There are nuances to understanding mental health, for sure – but there are also technicalities when diagnosing a mental health disorder as well. If you are diagnosed with Bipolar, you deserve to know which side of the “spectrum” you fall on. It will help you and your loved ones better understand the disorder as well as target the appropriate interventions needed. Often times we hear, “she has ADHD;” maybe, but what type? ADHD Inattentive Type, ADHD Hyperactive Type or ADHD combined type? “He has Schizophrenia;” is it catatonia? Paranoia? The same is true with Bipolar Disorder; there is Bipolar I and Bipolar II. Even beyond the diagnosis of I or II, there are further distinctions; frequency of episodes/“duration” (recent, in remission, days, daily, weeks, etc) and type of episodes (manic, hypomanic, depressive). To keep it simple, let’s talk about what the difference between I and II.
BPI: is when a person experiences single or recurrent manic or hypomanic episodes that are preceded or followed by a major depressive episode. (more manic and hypomanic behaviors are noted)
BPII: is one or more major depressive episodes and at least one hypomanic episodes. There are no pure manic or mixed episodes (mania and depression) in BPI. If that were the case, it would be classified as BPI. (more depression is noted)
What is a hypomanic episode? Remember, when “episode” follows a description of mood, there is a time frame attached to it. A hypomanic episode lasts at least 4 days and is characterized by (not an all inclusive list) elevated or expansive moods, irritability, feelings of a grandiose sense of self, euphoric, creative, pressured speech and flight of ideas. This “episode” is a clear break from the individual’s usual mood and functioning.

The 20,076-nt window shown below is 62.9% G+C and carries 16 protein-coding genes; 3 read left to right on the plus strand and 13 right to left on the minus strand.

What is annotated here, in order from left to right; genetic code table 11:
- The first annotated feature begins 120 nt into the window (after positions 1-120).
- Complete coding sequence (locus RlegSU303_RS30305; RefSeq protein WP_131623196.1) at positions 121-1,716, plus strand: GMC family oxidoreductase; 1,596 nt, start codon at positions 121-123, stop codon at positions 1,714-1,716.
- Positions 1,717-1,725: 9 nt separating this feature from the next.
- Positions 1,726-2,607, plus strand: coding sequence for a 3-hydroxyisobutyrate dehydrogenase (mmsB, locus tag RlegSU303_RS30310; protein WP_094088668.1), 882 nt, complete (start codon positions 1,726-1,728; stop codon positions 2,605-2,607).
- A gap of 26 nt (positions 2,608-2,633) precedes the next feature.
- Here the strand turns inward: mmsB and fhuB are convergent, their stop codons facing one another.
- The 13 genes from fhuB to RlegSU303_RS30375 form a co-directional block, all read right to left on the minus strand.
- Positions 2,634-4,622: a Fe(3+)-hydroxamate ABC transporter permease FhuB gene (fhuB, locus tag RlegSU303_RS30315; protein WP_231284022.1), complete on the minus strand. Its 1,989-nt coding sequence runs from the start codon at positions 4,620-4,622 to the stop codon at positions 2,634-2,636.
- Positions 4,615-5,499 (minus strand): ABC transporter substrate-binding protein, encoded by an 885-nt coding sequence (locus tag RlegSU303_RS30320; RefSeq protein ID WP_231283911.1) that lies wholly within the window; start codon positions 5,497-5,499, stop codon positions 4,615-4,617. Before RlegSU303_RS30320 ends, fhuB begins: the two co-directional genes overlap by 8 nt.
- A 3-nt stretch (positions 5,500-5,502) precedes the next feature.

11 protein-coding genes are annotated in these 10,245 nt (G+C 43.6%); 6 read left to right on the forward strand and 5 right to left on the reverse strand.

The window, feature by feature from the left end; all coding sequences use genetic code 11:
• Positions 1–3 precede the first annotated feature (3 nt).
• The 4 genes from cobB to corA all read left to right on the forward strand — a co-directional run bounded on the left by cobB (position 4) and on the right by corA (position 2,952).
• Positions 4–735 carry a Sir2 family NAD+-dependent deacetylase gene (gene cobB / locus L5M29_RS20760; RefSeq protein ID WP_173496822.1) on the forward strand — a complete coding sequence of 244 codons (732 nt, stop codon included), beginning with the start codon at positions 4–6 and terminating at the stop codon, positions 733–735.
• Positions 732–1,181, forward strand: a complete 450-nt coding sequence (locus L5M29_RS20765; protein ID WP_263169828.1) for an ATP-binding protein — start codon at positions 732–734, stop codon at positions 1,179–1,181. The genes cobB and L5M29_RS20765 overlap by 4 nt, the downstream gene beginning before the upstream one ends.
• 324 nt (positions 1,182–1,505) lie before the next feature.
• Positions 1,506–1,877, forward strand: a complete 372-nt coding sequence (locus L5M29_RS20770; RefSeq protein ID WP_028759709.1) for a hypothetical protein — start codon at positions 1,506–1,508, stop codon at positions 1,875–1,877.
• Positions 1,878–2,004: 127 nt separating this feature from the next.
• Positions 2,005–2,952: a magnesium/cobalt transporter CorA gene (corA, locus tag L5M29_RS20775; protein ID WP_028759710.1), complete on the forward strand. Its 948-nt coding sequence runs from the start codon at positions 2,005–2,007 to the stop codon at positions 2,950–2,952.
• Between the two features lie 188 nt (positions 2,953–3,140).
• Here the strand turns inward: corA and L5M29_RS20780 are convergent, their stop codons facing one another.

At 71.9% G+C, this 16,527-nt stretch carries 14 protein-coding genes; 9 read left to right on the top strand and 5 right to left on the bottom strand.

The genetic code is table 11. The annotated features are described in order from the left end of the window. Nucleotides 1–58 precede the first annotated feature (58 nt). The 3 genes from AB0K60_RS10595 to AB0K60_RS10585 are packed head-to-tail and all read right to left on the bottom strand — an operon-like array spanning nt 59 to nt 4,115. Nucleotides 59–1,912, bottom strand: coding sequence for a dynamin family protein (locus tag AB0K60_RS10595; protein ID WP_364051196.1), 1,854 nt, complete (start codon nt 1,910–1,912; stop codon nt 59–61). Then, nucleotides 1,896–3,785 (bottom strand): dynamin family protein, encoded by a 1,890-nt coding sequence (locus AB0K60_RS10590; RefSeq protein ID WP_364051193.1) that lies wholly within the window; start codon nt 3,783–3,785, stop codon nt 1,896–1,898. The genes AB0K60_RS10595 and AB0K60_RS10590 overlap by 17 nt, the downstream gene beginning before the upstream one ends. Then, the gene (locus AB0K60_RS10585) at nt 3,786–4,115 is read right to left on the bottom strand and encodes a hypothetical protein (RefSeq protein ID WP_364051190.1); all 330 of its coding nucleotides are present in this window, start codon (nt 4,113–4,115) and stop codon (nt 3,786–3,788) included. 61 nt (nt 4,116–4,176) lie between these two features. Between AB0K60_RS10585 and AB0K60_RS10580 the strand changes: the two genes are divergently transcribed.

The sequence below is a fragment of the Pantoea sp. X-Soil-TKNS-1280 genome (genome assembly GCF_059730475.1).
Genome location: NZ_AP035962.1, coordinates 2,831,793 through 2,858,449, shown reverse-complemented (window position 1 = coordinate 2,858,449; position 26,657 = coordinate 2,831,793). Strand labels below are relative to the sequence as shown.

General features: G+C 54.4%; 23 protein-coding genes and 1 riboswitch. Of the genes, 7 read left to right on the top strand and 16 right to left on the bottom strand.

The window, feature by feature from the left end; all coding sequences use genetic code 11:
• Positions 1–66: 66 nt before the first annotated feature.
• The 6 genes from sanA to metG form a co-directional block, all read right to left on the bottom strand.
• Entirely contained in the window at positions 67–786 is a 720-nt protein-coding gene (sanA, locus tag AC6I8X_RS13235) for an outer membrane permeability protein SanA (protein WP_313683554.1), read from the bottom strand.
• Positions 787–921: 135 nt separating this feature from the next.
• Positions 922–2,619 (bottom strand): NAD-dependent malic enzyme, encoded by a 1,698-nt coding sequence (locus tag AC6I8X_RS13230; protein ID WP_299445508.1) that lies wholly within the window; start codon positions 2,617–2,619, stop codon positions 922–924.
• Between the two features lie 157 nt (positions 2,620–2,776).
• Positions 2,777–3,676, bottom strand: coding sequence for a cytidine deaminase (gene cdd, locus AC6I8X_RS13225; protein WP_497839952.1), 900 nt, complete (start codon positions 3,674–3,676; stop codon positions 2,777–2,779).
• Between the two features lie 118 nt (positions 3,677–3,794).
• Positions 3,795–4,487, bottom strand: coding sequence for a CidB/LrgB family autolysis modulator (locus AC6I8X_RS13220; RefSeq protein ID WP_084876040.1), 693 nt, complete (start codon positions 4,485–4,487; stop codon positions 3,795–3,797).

Manic episodes are similar in nature, but can include delusions, hallucinations or other psychotic features. Mania is much more severe and at times dangerous (“delusions of grandeaur;” you feel like Superman and will fly, intense, impulsive behaviors of a sexual, addictive and/or monetary nature.
What is a major depressive episode? There are two types: Either a single episode in which at least four symptoms are present almost daily for more than two weeks time OR a recurrent episode in which the episodes themselves come and go for two months – at the least. Again, the behaviors are a break from the person’s normal functioning. Characteristics of the episode are (not an all inclusive list); loss of interest in usual activities, irritable, sleeplessness or too much sleep, change in appetite, feeling tired and lethargic, difficulty focusing and possible suicidal ideation.
Don’t get stuck in thinking that Bipolar disorder is just a big shift from happy to sad, or psychotic to totally deflated. As with any disorder, you want to understand what you or a loved one is suffering from. If diagnosed BPI; interventions and medications should be equalizing both moods, but focusing on the manic and/or hypomanic episodes. If BPII is diagnosed; more attention should be paid to the depressive episodes and the corresponding symptoms.